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San Diego police officers acted “without warrants, probable cause, or reasonable belief,” when they roughed up a mother and her two sons inside their own business, according to a lawsuit filed by the family. The officers say they mistook the two brothers, who entered the store using their own keys, for burglars. The suit also claims officers lied in their official reports in order to cover up what happened.
San Diego police officers acted “without warrants, probable cause, or reasonable belief,” when they roughed up a mother and her two sons inside their own business, according to a lawsuit filed by the family. The officers say they mistook the two brothers, who entered the store using their own keys, for burglars.
An amended lawsuit was filed last month in U.S. District Court in San Diego on behalf of Hedy Julca and her sons, Luis J. Lobaton, Diego S. Lobaton and a 4-year-old son referred to as “B.C.” in legal filings because of his age. Officers Nathan Parga, Kelvin Lujan, Sam Euler, Ali Bakhshi and the city are named as defendants. The suit also claims officers lied in their official reports in order to cover up what happened.
The July 29, 2014, incident occurred at the family’s wireless business, Lucky Star Mobile, on University Avenue in City Heights and was recorded by several surveillance cameras inside and outside the store. The police officers’ version of what happened, as detailed in their incident reports, differ significantly from the family’s version of events and from surveillance footage that appears to contradict the officers’ stories in key instances.
“A comparison of certain official reports of the incident with the video images revealed that the official reports contained material misstatements of fact that directly contradict the video images,” according to the lawsuit.
Officers patrolling the street watched Luis Lobaton and his girlfriend unlock the front door to the family’s store, which also included a living quarters where the family lived, and walk inside. The officers later wrote in their reports that they believed the two were burglars.
Luis Lobaton’s brother, Diego Lobaton, approached the store about a minute later and was confronted by an officer as he tried to unlock the door.
Police insisted they were never told the family lived at the store until later – though the Lobaton’s mother, Julca, can be seen on the surveillance footage talking to officers from inside the store. Julca said she made it clear to the officers from the beginning that the family owned the business, and that Luis and Diego Lobaton were her sons and had keys to the store.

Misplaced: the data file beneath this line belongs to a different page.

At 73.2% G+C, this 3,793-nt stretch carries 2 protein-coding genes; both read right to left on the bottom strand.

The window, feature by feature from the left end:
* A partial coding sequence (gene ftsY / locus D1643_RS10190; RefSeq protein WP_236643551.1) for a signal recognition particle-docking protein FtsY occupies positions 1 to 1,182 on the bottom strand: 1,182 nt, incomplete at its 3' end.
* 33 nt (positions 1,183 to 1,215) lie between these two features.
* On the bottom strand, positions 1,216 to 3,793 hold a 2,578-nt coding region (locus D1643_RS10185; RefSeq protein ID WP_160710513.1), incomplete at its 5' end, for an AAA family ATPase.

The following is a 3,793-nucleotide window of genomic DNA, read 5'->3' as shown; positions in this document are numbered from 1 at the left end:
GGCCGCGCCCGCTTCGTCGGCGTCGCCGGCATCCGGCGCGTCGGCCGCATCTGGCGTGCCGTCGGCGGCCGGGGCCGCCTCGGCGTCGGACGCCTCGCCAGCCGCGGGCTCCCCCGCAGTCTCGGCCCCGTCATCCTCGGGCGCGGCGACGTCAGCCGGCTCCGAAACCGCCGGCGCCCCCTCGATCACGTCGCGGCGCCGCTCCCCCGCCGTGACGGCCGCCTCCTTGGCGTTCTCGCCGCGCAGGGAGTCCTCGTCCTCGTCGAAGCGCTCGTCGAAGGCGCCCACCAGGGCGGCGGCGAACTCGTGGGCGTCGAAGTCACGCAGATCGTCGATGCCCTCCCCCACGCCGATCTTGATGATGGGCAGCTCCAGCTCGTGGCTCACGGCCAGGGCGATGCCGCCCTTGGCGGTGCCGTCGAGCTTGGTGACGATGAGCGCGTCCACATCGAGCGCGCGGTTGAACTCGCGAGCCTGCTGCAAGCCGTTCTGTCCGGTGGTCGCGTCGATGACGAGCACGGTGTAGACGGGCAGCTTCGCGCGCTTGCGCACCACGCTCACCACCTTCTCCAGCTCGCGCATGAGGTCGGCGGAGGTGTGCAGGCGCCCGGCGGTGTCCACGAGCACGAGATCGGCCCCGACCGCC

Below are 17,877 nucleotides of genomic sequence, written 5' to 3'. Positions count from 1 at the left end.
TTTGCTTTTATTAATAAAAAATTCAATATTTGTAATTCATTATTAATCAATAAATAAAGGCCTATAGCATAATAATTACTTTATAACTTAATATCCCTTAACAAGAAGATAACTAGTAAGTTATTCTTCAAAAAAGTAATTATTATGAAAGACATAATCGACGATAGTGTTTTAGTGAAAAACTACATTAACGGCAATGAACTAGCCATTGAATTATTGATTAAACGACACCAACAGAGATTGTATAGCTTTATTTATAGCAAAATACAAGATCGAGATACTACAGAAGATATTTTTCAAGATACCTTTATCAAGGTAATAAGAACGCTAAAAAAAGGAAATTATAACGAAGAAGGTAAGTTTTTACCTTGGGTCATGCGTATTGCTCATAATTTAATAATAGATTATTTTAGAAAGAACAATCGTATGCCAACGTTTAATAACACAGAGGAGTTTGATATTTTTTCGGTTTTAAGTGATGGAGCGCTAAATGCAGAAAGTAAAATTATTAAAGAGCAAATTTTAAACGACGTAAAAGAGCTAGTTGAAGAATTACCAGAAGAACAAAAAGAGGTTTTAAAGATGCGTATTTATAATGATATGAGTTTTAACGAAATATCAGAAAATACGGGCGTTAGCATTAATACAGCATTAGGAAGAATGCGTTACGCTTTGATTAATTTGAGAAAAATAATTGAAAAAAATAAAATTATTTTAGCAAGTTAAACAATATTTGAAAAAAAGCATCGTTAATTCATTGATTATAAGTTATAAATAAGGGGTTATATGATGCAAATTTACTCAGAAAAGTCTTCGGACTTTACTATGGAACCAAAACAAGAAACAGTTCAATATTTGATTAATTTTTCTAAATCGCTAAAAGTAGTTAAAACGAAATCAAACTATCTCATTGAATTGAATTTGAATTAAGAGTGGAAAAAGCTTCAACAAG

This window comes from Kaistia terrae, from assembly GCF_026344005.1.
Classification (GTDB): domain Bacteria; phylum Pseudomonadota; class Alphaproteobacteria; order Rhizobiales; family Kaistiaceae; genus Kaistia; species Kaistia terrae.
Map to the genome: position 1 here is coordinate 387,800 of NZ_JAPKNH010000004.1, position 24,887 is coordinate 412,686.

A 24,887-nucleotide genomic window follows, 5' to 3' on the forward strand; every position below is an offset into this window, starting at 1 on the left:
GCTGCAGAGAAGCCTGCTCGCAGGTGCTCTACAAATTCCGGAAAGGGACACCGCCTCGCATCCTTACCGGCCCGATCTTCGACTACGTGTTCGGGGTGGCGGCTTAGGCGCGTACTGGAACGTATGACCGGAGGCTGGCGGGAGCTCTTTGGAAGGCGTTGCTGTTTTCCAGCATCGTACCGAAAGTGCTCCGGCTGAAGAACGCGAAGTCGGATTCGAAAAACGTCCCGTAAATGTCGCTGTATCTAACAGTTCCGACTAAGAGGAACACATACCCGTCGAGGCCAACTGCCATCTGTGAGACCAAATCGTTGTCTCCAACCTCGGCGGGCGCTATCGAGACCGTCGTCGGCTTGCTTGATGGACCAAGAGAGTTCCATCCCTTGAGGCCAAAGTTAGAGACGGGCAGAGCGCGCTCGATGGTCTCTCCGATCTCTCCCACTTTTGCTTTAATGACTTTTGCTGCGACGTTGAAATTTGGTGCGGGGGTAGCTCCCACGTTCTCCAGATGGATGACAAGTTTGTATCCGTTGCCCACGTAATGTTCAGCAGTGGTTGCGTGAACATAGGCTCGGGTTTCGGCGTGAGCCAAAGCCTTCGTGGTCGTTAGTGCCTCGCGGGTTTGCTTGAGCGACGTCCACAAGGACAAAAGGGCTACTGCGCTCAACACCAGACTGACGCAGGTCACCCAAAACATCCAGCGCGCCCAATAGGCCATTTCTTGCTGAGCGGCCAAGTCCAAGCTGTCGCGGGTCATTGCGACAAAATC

Soon after police arrived, they stormed into the store and began beating Luis Lobaton. Several officers wrote in their incident reports that Lobaton had assumed a fighting stance and tried to punch an officer. Video, though, appears to show Luis Lobaton trying to film the encounter with his cell phone from inside the store, and backpedaling before officers rushed inside and began striking him. When Julca tried to intervene, she was thrown to the floor by officers and arrested.
Julca was never charged with a crime, and a single charge filed against Luis Lobaton related to the incident was dismissed.
San Diego Police Chief Shelley Zimmerman watched the surveillance footage of the incident during a November 2014 meeting with the family’s attorney, according to the lawsuit.
A police spokesman confirmed to VOSD in February that the department had opened an internal affairs investigation over the incident. But the lawsuit claims that Zimmerman and the city never “initiated any formal investigation or judicial proceedings by which to discipline the offending officers and/or bring them to justice.”
Lt. Scott M. Wahl, an SDPD spokesman, declined to discuss the outcome of the internal affairs investigation but said the officers named in the lawsuit are still employed by the department.
Steve Walker, a spokesman for the district attorney’s office, said SDPD never forwarded a report of the officers’ actions to prosecutors for review.
The suit also cites several unrelated instances – including a Justice Department review of SDPD that found it doesn’t do a good enough job rooting out misconduct, the department’s handling of ex-officer Anthony Arevalos and the shooting of unarmed Victor Ortega by an officer – that attorneys for the family say bolster their claims.
“The officers knew that they could engage in misconduct without fear of serious discipline,” the lawsuit says.